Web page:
[star rating = 5/5]
Smile is a misanthropic feast of vitriolic cynicism and social commentary, presented by one of the most charismatic stand-ups at this years Edinburgh Festival Fringe.
Breakthrough Act 2019 Award nominee Garrett Millerick is fed up with the pretenses of the modern world, aiming his criticism at everything from the fraudulent activity of the recycling industry to growing depression inflicted by miserablist, oversharing celebrities.
His message of disconnecting yourself from our self-reflecting age, while a little unoriginal, is no less urgent and engaging.
Millerick addressed his need to live up to the success of last year’s big hit Sunflower – an exploration of the use of comedy to cope with tragedy, or in his specific case his wife’s near-death experience.
He told his audience on Saturday (24 Aug) that he’d been told people were only coming for the tragedy last year and that he would need to take a similar angle this Fringe.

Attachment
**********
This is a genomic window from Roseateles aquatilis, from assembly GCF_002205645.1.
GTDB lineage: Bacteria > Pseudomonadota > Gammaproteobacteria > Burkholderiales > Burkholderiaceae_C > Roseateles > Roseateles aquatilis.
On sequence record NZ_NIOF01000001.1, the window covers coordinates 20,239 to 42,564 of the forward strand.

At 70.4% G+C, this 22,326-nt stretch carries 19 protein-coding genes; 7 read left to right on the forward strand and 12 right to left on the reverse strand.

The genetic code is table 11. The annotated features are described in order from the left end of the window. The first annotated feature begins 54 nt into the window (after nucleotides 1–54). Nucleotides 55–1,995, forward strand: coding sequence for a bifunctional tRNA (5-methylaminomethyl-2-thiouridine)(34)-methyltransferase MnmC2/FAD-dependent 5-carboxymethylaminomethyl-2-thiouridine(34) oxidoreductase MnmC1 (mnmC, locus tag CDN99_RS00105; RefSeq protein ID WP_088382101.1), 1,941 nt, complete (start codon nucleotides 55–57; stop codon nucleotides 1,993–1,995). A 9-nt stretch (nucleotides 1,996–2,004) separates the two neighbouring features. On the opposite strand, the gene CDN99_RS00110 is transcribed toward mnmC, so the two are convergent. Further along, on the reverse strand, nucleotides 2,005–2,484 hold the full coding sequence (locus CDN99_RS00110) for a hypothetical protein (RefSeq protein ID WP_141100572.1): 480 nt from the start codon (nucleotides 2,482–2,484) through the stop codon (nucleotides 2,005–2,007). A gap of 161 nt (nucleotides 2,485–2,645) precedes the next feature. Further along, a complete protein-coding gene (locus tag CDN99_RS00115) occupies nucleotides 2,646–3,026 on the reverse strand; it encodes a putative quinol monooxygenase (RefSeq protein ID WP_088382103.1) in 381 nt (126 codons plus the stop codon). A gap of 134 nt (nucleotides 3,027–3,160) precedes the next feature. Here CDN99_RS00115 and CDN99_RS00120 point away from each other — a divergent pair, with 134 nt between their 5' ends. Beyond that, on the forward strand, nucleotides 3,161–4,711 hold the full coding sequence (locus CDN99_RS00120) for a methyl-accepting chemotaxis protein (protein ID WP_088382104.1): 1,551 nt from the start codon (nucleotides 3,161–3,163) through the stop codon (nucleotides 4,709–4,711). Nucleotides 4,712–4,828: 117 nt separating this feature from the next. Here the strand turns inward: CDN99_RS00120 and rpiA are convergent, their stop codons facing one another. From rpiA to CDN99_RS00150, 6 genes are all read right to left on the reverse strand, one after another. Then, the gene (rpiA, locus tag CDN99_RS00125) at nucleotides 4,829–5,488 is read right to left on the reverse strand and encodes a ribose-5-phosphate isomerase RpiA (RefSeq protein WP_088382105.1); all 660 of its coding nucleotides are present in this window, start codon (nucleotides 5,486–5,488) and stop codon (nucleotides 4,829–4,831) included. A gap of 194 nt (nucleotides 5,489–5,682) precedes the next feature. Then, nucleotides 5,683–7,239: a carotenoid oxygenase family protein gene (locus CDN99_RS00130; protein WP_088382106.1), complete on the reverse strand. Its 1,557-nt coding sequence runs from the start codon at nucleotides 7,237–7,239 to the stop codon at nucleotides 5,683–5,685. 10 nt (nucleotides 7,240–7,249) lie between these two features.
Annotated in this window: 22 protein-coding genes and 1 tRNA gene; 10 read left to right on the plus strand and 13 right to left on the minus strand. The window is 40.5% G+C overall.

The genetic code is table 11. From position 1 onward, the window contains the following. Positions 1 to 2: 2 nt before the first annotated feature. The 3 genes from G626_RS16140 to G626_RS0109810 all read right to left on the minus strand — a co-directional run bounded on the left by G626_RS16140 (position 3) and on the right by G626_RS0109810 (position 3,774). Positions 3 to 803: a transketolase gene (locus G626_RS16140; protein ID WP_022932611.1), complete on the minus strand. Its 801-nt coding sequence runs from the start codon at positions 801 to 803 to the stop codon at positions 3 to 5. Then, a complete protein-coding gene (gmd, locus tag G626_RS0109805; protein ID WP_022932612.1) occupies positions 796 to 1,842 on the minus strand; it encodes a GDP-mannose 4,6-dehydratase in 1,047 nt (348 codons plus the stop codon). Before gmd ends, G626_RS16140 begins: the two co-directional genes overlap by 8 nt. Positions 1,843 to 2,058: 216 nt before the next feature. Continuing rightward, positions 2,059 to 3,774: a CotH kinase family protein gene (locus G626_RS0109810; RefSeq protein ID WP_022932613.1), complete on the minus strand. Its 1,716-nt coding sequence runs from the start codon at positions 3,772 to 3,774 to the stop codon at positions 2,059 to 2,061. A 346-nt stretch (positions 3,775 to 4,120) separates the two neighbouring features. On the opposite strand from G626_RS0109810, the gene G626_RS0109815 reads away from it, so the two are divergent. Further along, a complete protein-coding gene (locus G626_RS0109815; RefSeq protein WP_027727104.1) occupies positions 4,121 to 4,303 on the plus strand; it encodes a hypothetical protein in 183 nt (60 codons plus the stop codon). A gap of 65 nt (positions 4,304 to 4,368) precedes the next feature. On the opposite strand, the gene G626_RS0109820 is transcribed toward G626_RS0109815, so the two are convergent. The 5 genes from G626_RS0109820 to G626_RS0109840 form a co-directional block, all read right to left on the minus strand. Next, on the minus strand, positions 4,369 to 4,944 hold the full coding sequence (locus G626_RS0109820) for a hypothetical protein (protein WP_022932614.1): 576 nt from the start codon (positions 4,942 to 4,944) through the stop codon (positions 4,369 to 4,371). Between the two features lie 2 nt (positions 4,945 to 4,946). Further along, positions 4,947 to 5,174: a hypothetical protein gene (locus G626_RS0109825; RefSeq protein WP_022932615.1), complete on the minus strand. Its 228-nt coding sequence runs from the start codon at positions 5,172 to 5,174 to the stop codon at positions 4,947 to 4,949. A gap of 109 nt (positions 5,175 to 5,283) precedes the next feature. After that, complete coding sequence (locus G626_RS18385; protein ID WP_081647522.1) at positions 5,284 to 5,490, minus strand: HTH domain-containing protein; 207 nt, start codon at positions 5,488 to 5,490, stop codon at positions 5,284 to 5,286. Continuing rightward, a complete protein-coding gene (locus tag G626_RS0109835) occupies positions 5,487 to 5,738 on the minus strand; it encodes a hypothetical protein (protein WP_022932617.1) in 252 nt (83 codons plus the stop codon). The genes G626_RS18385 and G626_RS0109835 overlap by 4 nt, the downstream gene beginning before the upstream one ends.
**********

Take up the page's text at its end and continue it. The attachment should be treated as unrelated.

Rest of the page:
Smile proves this is a fallacy, as Millerick flexes his skills as a performer and a self-professed ‘clown’.
While his set seems easy to digest for most of the audience, segments of the show appeared to straddle the line of social acceptability for some members – the room was dotted with frowning faces in response to Millerick’s many close shaves with male-chauvinism.
However, many of these moments end up paying off and gained some of the biggest laughs.
While he might not be everyone’s cup of tea, Millerick could soon be the flagbearer for those following the wave of new-traditionalists in the comedy sphere, by merging satirical comedy with post-modernism while straying from the self-pity that plagues modern stand-up.